Civic Spaces and Desire presents an original and critical appraisal of civic spaces for a novel theoretical intersection of architecture and human geography. The authors address civic spaces that embody a strong moral code, such as a remembrance park or a casino, in various places in the United Kingdom, Europe, North America, Australia and Asia. The consecutive chapters of the book present these chosen spaces as the interconnection between the everyday and the ideological. By doing so the book reimagines the socio-political effects of the countercultural assemblages and ontologies of difference that these spaces produce, represent and foster, as presented through outcasts and nomads of various kinds and forms.
The book reflects on different interpretations of the key texts from primarily post-linguistic theoreticians, such as Gilles Deleuze, Félix Guattari and Jacques Derrida. It will benefit students and academics in architecture, geography, philosophy and urban studies and planning, who seek to understand the politics of space, place and civility. By deconstructing normative ideological constructs, the book uses the concept of desire to explore the tensions between expectations of civic spaces and the disappointment and wonder of their immanent existence.
Chapter 1 of this book is freely available as a downloadable Open Access PDF under a Creative Commons Attribution-Non Commercial-No Derivatives 4.0 license. https://tandfbis.s3-us-west-2.amazonaws.com/rt-files/docs/Open+Access+Chapters/9780815395232_oachapter1.pdf
Table of Contents
Preface; Introduction; 1. Civic space—and desire—deranged: from Le Corbusier to Georges Perec; 2. Single story building: the fairytale failure of housing in the UK; 3. Inside the Backside: On Labour and Infrastructure of the Casino Lobby; 4. Game of Being State: Encounter space and fictitious movements in prescriptive surveillance buffer zone village: Pyla; 5. Archeology of Desire: Urban Palimpsest - Unveiling Invisible Sites of Sarajevo; 6. Hi-ro-shi-ma space: the pathways of post-memory; 7. ‘Park Rats’: exploring a violent continuum of more-than-human indifference and post-humanity; 8. Stygian Dark: What the presence and architecture of sex clubs reveal about the politics of public and private space in a city; 9. Folds of Desire; 10. Architecture, Eros and Civilization; 11. Re-membering desire: Visual tracings of a billboard; 12. Unidentified Emotional Object: When queer desire journeyed to Belgrade (but stayed in its closet); 13. Desiring-Spaces for Compulsive Life; Index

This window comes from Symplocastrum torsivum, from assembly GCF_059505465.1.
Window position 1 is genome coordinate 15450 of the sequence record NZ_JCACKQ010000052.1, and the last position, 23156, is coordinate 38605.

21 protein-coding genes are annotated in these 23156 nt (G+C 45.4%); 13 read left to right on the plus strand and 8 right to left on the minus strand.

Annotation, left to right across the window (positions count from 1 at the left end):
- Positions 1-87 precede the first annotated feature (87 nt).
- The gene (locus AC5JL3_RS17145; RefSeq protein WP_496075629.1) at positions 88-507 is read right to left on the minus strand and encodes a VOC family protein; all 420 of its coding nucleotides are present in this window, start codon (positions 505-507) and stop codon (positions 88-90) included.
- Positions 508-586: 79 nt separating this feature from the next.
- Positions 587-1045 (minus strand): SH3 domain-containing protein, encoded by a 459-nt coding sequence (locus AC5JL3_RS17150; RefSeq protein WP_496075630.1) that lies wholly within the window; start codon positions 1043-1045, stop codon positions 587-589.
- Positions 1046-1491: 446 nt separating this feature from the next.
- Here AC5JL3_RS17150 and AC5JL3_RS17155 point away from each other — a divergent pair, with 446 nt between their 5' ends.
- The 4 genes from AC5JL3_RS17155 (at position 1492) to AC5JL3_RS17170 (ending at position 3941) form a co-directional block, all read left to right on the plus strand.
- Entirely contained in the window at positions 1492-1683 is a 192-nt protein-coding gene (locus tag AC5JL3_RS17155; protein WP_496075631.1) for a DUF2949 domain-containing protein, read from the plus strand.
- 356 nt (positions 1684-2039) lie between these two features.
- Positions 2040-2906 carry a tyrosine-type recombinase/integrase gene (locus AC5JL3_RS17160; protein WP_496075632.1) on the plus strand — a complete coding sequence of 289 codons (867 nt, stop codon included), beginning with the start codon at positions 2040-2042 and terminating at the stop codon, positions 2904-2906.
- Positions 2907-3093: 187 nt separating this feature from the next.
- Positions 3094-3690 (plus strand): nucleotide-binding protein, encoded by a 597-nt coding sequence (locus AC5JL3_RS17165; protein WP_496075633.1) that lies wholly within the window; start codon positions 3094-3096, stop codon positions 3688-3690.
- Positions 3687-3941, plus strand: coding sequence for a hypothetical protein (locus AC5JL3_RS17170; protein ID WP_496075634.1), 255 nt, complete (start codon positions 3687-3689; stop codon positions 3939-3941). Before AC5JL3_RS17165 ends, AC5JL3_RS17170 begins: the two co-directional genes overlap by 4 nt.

Charles Drozynski is a lecturer working in the University of West England and a Part II architect. In his academic career he has taught and lectured in a number of universities across the UK. His PhD thesis, written in Cardiff University, focussed on the intersections of architecture and post-linguistic schools of thought, in particular those put forward by Michel Foucault, as well as Gilles Deleuze and Félix Guattari. His research interests include the entanglements of the subvert in society and architecture as well as the development of new technologies that arise from unconventional ideas. He is presently pursuing a number of projects, including a book publication on the concept of "Generosity in Architecture", with his contribution of a Deleuzean reading of the architecture for the parkour subculture (project initiated in Cardiff University), and a chapter on the production and reproduction of nostalgia for a publication on the production of attachment and meaning to places (project initiated in the University of Nevada, Las Vegas USA).
Diana Beljaars is a lecturer in Human Geography with an enhanced research pathway in the Geography department of Swansea University. She joined the department to teach political and urban geography after finishing her doctoral research entitled "Geographies of Compulsive Interactions; Bodies, Objects, Spaces" at the School of Geography and Planning, Cardiff University. Her work comprehends the development of an understanding of compulsivity as a more-than-medical concept that has socio-political potential, connoting interactions between the human and the more-than-human. Her work brings together human geography, medical humanities, continental philosophy and the medical and clinical study of mental health diagnoses, and it is based most notably on the poststructural, post-phenomenological and post human theories of Deleuze, Guattari and Lingis. As such, it draws on and contributes to geographies that seek to go beyond rationality, intentionality and meaning in order to capture the unfolding of life. Her work also directly contributes to an increased understanding of life with human conditions such as Tourette syndrome, OCD, ADHD, schizophrenia, anxiety and personality disorders, depression and suicidal tendencies.